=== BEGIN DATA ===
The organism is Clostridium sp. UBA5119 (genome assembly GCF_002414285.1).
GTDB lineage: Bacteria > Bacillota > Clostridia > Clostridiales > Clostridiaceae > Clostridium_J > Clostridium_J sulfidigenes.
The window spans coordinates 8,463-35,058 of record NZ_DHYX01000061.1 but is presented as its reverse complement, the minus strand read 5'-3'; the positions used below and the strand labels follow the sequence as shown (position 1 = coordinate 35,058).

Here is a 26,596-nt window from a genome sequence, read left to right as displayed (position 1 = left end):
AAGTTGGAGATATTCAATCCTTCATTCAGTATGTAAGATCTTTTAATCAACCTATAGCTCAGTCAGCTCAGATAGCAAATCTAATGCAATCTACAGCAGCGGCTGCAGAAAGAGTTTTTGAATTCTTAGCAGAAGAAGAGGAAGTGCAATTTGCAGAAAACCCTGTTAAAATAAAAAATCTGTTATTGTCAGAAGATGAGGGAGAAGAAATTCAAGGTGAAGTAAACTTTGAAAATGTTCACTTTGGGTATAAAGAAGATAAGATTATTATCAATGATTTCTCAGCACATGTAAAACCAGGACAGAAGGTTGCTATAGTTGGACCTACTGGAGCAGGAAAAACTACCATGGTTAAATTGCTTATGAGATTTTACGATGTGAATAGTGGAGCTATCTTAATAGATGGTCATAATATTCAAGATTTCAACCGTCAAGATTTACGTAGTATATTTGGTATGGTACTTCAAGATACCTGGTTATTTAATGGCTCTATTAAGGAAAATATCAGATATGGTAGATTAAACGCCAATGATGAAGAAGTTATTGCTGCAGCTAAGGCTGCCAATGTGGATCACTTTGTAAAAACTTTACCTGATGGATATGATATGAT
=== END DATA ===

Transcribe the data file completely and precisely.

The organism is Clostridium sp. UBA5119 (genome assembly GCF_002414285.1).
GTDB lineage: Bacteria > Bacillota > Clostridia > Clostridiales > Clostridiaceae > Clostridium_J > Clostridium_J sulfidigenes.
The window spans coordinates 8,463-35,058 of record NZ_DHYX01000061.1 but is presented as its reverse complement, the minus strand read 5'-3'; the positions used below and the strand labels follow the sequence as shown (position 1 = coordinate 35,058).

Here is a 26,596-nt window from a genome sequence, read left to right as displayed (position 1 = left end):
AAGTTGGAGATATTCAATCCTTCATTCAGTATGTAAGATCTTTTAATCAACCTATAGCTCAGTCAGCTCAGATAGCAAATCTAATGCAATCTACAGCAGCGGCTGCAGAAAGAGTTTTTGAATTCTTAGCAGAAGAAGAGGAAGTGCAATTTGCAGAAAACCCTGTTAAAATAAAAAATCTGTTATTGTCAGAAGATGAGGGAGAAGAAATTCAAGGTGAAGTAAACTTTGAAAATGTTCACTTTGGGTATAAAGAAGATAAGATTATTATCAATGATTTCTCAGCACATGTAAAACCAGGACAGAAGGTTGCTATAGTTGGACCTACTGGAGCAGGAAAAACTACCATGGTTAAATTGCTTATGAGATTTTACGATGTGAATAGTGGAGCTATCTTAATAGATGGTCATAATATTCAAGATTTCAACCGTCAAGATTTACGTAGTATATTTGGTATGGTACTTCAAGATACCTGGTTATTTAATGGCTCTATTAAGGAAAATATCAGATATGGTAGATTAAACGCCAATGATGAAGAAGTTATTGCTGCAGCTAAGGCTGCCAATGTGGATCACTTTGTAAAAACTTTACCTGATGGATATGATATGAT